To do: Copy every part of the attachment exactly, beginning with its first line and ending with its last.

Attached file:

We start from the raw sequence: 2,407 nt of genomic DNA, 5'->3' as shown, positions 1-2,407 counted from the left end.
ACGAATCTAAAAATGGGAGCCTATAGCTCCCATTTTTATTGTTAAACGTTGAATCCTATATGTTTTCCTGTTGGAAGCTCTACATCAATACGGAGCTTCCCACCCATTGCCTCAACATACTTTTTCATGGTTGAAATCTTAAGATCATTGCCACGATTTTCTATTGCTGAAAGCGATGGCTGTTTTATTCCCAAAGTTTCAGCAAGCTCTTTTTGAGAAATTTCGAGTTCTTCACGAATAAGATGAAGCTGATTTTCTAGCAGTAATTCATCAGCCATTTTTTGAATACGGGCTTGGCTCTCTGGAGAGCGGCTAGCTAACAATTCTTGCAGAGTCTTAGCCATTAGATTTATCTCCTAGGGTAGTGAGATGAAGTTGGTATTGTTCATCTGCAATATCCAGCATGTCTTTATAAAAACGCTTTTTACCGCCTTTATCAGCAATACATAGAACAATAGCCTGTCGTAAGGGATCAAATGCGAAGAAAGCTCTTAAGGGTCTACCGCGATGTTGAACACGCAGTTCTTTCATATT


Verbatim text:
We start from the raw sequence: 2,407 nt of genomic DNA, 5'->3' as shown, positions 1-2,407 counted from the left end.
ACGAATCTAAAAATGGGAGCCTATAGCTCCCATTTTTATTGTTAAACGTTGAATCCTATATGTTTTCCTGTTGGAAGCTCTACATCAATACGGAGCTTCCCACCCATTGCCTCAACATACTTTTTCATGGTTGAAATCTTAAGATCATTGCCACGATTTTCTATTGCTGAAAGCGATGGCTGTTTTATTCCCAAAGTTTCAGCAAGCTCTTTTTGAGAAATTTCGAGTTCTTCACGAATAAGATGAAGCTGATTTTCTAGCAGTAATTCATCAGCCATTTTTTGAATACGGGCTTGGCTCTCTGGAGAGCGGCTAGCTAACAATTCTTGCAGAGTCTTAGCCATTAGATTTATCTCCTAGGGTAGTGAGATGAAGTTGGTATTGTTCATCTGCAATATCCAGCATGTCTTTATAAAAACGCTTTTTACCGCCTTTATCAGCAATACATAGAACAATAGCCTGTCGTAAGGGATCAAATGCGAAGAAAGCTCTTAAGGGTCTACCGCGATGTTGAACACGCAGTTCTTTCATATT